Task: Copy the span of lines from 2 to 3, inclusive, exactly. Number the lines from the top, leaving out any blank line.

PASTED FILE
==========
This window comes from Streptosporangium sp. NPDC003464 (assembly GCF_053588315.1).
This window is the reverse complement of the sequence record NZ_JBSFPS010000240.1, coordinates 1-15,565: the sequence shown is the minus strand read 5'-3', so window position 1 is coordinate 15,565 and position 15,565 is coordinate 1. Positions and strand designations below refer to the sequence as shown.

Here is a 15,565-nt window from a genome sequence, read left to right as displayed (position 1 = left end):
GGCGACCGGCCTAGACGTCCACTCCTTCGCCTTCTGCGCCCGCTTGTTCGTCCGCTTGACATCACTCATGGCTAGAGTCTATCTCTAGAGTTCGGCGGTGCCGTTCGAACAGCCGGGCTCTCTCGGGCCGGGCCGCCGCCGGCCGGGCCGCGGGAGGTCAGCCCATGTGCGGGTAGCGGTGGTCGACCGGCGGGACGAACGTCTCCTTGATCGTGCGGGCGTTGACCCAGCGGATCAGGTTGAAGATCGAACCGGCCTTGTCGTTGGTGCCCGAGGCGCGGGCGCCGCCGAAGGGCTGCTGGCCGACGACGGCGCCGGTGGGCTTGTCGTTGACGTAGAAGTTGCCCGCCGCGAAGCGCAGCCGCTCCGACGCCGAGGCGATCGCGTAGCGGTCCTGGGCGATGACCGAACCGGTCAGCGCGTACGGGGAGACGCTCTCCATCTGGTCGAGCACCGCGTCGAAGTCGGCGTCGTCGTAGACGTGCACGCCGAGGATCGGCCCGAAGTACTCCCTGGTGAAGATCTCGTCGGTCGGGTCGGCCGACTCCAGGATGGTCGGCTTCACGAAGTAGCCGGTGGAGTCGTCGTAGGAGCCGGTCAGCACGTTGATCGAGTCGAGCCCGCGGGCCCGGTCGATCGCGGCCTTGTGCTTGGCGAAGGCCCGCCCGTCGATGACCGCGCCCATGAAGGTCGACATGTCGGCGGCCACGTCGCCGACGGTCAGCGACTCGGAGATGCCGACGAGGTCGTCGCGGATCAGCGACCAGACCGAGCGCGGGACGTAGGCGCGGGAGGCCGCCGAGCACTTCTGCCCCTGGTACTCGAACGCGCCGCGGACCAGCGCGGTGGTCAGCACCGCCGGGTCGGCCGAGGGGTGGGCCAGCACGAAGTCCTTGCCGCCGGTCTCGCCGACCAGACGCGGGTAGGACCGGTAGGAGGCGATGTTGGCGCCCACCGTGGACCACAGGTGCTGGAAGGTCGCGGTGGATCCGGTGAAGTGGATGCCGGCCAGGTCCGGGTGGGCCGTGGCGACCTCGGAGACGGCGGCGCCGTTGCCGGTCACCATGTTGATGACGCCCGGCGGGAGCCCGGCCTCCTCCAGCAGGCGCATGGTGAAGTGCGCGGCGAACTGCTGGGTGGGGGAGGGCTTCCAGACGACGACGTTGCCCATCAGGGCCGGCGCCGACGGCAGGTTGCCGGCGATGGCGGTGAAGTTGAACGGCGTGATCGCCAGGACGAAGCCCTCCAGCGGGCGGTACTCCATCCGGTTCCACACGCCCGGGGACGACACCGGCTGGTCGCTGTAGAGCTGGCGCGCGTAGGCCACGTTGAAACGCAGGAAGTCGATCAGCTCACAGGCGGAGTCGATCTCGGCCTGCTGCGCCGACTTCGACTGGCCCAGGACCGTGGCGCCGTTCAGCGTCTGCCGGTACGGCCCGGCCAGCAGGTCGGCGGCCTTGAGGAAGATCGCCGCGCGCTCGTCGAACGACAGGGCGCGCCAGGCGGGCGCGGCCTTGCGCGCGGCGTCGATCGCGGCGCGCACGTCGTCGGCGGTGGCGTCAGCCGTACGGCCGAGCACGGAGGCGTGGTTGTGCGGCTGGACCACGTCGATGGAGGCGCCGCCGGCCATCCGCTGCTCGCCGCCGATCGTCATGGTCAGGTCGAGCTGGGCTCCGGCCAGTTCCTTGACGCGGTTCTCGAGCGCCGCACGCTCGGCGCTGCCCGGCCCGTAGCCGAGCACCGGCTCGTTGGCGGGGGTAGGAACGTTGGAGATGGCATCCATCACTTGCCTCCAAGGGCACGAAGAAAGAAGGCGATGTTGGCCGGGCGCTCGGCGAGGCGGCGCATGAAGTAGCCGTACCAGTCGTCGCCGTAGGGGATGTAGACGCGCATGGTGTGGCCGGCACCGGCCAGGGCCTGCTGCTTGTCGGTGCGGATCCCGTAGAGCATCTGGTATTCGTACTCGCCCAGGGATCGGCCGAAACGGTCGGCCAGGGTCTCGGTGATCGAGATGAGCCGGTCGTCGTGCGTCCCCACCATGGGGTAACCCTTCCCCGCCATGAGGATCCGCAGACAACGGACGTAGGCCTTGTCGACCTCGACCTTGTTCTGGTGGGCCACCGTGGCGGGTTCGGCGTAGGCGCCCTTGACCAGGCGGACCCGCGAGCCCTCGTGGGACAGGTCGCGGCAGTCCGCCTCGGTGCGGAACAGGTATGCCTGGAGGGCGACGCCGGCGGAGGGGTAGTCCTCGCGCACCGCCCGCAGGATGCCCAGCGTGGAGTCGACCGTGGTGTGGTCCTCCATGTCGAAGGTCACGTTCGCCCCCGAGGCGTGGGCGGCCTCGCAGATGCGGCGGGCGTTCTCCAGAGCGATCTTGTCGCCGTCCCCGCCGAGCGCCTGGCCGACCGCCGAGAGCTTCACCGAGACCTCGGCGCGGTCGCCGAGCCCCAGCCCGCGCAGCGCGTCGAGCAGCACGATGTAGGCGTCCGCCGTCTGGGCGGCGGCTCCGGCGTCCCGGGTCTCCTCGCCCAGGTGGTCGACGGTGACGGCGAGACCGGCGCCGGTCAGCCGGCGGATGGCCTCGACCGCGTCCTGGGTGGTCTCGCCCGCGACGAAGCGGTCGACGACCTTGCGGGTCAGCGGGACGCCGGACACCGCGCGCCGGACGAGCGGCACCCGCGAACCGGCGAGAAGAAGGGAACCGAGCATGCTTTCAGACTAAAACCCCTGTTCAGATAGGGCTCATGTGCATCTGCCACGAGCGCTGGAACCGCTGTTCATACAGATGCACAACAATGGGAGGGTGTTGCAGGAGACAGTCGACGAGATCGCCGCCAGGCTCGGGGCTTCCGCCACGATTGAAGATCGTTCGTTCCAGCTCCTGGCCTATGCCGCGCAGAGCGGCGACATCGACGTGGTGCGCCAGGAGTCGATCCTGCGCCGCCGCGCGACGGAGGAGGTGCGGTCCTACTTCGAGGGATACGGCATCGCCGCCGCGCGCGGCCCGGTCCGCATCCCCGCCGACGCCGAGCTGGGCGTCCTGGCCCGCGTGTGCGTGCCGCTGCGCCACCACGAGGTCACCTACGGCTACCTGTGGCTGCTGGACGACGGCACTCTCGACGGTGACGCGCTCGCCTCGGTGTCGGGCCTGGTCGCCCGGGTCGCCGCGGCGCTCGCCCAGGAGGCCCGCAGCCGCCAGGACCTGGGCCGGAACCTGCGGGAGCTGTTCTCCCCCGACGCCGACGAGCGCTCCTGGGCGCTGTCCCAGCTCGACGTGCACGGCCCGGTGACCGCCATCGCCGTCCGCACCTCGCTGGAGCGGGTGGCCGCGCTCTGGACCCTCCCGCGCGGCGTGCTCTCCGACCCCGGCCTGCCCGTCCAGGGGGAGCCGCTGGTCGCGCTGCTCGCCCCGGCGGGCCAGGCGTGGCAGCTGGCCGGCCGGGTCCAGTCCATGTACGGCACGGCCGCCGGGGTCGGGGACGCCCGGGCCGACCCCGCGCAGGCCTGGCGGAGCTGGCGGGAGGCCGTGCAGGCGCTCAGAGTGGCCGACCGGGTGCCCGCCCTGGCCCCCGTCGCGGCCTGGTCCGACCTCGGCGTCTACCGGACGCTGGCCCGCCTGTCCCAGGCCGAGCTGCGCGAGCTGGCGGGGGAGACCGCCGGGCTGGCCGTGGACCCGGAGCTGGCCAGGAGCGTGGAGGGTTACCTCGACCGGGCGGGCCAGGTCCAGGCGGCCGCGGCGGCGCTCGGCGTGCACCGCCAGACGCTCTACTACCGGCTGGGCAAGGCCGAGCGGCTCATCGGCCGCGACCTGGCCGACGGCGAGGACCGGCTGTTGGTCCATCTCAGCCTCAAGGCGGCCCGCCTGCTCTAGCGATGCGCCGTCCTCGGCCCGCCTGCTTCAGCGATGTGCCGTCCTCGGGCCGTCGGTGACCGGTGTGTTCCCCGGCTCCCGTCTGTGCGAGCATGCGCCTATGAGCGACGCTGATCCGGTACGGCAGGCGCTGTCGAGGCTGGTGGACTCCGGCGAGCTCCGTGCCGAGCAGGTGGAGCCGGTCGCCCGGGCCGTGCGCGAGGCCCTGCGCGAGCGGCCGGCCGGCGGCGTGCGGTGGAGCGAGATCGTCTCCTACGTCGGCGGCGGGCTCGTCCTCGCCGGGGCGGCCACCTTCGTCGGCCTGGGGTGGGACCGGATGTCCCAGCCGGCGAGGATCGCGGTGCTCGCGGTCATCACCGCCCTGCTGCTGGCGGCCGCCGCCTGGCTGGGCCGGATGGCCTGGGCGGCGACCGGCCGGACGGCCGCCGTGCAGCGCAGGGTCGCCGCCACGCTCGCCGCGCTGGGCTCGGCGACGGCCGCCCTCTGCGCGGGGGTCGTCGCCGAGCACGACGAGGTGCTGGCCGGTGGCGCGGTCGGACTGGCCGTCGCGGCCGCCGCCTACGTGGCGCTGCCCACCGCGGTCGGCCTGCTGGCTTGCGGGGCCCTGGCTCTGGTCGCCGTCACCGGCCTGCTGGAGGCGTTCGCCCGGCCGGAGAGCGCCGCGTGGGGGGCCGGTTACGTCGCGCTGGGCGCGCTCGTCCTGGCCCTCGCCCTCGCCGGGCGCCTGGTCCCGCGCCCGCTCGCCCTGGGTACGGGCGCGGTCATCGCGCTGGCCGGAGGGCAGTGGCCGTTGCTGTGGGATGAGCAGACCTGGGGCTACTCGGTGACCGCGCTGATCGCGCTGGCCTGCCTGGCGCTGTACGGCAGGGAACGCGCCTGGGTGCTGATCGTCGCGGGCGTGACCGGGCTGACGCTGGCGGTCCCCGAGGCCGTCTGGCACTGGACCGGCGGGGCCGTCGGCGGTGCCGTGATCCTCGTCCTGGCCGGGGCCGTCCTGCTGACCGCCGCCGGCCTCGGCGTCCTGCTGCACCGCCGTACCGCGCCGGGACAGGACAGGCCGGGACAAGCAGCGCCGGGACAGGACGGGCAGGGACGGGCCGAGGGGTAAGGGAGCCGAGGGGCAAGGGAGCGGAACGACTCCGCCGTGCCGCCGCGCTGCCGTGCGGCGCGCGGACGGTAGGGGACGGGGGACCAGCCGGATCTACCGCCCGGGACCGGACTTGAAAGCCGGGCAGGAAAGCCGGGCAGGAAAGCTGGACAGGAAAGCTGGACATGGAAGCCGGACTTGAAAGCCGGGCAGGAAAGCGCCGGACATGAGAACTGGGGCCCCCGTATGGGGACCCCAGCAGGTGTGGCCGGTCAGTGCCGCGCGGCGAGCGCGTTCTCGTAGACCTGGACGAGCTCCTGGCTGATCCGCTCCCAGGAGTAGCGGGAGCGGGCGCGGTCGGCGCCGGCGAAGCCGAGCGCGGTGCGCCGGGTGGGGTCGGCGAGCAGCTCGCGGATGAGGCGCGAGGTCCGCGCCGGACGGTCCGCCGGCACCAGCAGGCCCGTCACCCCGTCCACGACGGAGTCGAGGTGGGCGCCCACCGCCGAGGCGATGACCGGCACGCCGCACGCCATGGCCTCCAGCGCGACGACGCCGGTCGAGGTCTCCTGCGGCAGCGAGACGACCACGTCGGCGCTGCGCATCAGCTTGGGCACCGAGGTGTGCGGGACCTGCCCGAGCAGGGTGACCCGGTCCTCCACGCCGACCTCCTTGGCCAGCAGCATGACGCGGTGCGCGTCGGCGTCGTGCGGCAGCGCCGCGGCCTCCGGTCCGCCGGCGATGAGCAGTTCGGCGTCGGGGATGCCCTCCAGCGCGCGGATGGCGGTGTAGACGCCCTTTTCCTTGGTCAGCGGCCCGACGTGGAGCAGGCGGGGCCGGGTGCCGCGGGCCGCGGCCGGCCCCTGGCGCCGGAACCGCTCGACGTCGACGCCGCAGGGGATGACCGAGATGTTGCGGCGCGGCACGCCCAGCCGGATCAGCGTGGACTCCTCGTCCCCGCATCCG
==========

This window is the reverse complement of the sequence record NZ_JBSFPS010000240.1, coordinates 1-15,565: the sequence shown is the minus strand read 5'-3', so window position 1 is coordinate 15,565 and position 15,565 is coordinate 1. Positions and strand designations below refer to the sequence as shown.

Here is a 15,565-nt window from a genome sequence, read left to right as displayed (position 1 = left end):